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Raise High the Roof Beam, Carpenters and Seymour: an Introduction, J D Salinger, Little Brown and Company, 1963, 248 pp
I hope I am not boring you, my readers, with all these books from 1963. I am making great progress on the list by reading one a week and as of today have only four of the bestsellers left to read. Then I will be on to the award winners.
I have now read all of this infamous, controversial author's books. I suppose there will be unreleased stories being published over the coming years, but this one wraps up the stuff published while he lived. In fact, the two pieces here, long stories or novellas, were originally published in the New Yorker in 1955 and 1959, respectively, during Salinger's heyday.
I happen to like Salinger, Holden Caulfield and all. I especially like his crazy Glass family, who feature in both selections here. Those precocious children who were forced to perform on the radio and grew up to be eccentric adults, seem to be forerunners of characters in novels I have read by Cynthia Ozeck, Lydia Millet, and Karen Joy Fowler.
Raise High the Roof Beam, Carpenters is the story of Seymour Glass's wedding that almost didn't happen. It turned into elopement leaving all the family members flailing about or, in some cases, stuck in a taxi together. I recalled that Mary McCarthy also opened her 1963 novel, The Group, with a wedding in New York and that incident had a scene in a crowded taxi as well! Though Salinger's story is poignant, it is also one of the funniest things he wrote.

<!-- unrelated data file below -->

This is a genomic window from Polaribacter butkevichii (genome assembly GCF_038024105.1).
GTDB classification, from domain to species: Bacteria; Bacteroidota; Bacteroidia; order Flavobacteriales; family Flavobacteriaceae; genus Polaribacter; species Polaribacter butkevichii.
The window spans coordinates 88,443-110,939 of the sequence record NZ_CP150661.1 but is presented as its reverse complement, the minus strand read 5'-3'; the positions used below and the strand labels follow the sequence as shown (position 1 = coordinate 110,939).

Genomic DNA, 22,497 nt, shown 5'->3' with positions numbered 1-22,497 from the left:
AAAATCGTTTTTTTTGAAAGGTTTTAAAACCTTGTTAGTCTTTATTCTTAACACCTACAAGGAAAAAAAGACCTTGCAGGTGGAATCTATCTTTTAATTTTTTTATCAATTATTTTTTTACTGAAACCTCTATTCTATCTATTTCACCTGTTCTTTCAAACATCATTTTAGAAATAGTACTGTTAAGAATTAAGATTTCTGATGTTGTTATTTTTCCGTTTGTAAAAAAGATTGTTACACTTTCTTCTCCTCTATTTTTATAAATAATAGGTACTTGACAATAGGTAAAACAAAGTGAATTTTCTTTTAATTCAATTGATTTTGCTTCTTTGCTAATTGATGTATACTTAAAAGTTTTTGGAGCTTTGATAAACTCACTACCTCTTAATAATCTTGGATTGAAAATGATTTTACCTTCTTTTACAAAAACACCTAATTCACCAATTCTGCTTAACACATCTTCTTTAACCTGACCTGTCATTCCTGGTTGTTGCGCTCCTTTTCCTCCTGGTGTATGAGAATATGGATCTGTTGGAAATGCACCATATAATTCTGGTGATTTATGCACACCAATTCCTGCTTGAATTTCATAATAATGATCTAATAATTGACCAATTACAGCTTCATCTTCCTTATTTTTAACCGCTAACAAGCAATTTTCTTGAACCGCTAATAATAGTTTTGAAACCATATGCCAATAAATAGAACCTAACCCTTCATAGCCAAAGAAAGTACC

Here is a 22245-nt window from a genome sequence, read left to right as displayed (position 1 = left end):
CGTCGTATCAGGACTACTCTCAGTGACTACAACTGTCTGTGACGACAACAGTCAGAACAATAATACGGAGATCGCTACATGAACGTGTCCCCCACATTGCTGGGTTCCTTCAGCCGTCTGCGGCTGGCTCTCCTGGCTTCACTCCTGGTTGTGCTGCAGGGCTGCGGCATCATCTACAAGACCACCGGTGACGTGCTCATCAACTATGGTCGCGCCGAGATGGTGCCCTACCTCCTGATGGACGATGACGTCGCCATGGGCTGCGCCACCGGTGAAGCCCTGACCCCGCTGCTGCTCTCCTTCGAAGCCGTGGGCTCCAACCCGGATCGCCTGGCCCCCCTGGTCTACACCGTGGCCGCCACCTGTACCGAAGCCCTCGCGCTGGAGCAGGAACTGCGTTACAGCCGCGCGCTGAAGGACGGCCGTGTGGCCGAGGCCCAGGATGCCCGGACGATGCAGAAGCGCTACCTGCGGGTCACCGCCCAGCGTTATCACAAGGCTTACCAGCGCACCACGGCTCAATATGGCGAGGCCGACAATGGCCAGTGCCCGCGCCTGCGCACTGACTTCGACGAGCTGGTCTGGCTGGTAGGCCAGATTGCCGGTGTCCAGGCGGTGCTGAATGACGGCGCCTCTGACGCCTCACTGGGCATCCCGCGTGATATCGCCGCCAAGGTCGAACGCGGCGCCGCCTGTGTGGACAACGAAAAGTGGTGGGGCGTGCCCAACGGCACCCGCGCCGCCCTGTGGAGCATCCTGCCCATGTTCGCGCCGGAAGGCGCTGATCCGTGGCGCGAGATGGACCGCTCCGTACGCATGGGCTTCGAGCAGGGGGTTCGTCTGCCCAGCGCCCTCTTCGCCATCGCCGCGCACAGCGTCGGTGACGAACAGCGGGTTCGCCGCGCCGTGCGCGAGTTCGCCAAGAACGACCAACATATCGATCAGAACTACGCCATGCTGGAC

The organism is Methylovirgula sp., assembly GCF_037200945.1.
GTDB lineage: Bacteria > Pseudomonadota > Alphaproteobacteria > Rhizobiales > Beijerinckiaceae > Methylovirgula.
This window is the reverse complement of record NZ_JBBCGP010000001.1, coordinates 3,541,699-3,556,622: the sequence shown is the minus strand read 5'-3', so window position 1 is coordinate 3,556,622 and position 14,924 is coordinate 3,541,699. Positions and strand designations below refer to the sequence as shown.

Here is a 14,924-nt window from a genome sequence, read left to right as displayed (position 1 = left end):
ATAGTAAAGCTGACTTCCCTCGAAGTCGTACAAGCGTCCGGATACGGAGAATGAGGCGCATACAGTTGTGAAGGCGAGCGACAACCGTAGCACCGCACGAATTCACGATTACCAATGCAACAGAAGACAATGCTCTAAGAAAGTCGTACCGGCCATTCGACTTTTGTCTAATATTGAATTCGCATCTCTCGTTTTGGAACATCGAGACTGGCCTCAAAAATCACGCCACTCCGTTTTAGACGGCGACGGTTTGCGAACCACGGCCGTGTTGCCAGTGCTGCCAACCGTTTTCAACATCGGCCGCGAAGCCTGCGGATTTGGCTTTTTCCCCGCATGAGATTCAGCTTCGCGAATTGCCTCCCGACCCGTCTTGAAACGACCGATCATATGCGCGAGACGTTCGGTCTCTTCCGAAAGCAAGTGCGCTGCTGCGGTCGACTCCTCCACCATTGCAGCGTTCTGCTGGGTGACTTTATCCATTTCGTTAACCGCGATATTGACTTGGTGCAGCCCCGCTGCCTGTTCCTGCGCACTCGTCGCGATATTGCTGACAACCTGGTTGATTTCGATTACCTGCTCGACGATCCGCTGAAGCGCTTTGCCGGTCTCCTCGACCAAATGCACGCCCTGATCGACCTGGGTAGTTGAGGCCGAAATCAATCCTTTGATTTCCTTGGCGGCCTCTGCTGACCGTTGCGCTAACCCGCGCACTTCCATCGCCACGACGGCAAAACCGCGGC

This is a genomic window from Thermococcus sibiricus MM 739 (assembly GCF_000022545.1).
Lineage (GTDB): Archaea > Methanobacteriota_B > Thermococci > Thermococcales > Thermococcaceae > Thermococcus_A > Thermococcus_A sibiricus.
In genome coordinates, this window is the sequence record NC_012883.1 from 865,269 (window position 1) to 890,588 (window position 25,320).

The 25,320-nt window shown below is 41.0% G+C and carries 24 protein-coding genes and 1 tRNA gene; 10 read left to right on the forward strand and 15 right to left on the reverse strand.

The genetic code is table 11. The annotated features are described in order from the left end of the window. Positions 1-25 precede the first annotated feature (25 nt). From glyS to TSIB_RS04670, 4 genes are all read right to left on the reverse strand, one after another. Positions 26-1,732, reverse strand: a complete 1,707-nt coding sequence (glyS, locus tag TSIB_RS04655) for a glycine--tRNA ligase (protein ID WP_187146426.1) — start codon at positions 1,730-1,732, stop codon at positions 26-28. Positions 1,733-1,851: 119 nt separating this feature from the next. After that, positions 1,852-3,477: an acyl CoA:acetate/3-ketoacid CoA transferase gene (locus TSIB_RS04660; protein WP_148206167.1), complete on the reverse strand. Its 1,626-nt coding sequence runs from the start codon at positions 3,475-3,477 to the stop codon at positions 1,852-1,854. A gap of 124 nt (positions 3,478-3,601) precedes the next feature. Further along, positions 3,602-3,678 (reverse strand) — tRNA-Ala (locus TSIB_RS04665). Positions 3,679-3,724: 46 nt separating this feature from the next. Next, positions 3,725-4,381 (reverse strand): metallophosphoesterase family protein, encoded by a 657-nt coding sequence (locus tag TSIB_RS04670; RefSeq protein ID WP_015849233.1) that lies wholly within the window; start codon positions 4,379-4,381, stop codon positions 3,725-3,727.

Seymour: an Introduction is filled with the angst of Seymour and his brother (who is writing the piece) and takes place after the wedding as well as after Seymour's suicide. It is meant to be a character study but serves as a farce on writing. Some reviewers have called the piece "self-indulgent." Duh! Apparently they didn't get the joke.
Earlier this year I watched the 2013 documentary Salinger. It shows the man in all the reclusive, reporter hating, misogynist glory of his later years. It was a disturbing take-down of one of my literary heroes. I wish I could unwatch it because those scenes in the movie kept coming up while I was reading. Whether the documentary is true or not, I'd rather keep my illusions about the author who has given me so many hours of reading pleasure. If you love Salinger's work and have not seen the documentary, be warned. Personally, I don't require the authors I read to be sane, well-balanced citizens.
(Raise High the Roof Beam, Carpenters and Seymour: An Introduction are available in hardcover and paperback by order from Once Upon A Time Bookstore.)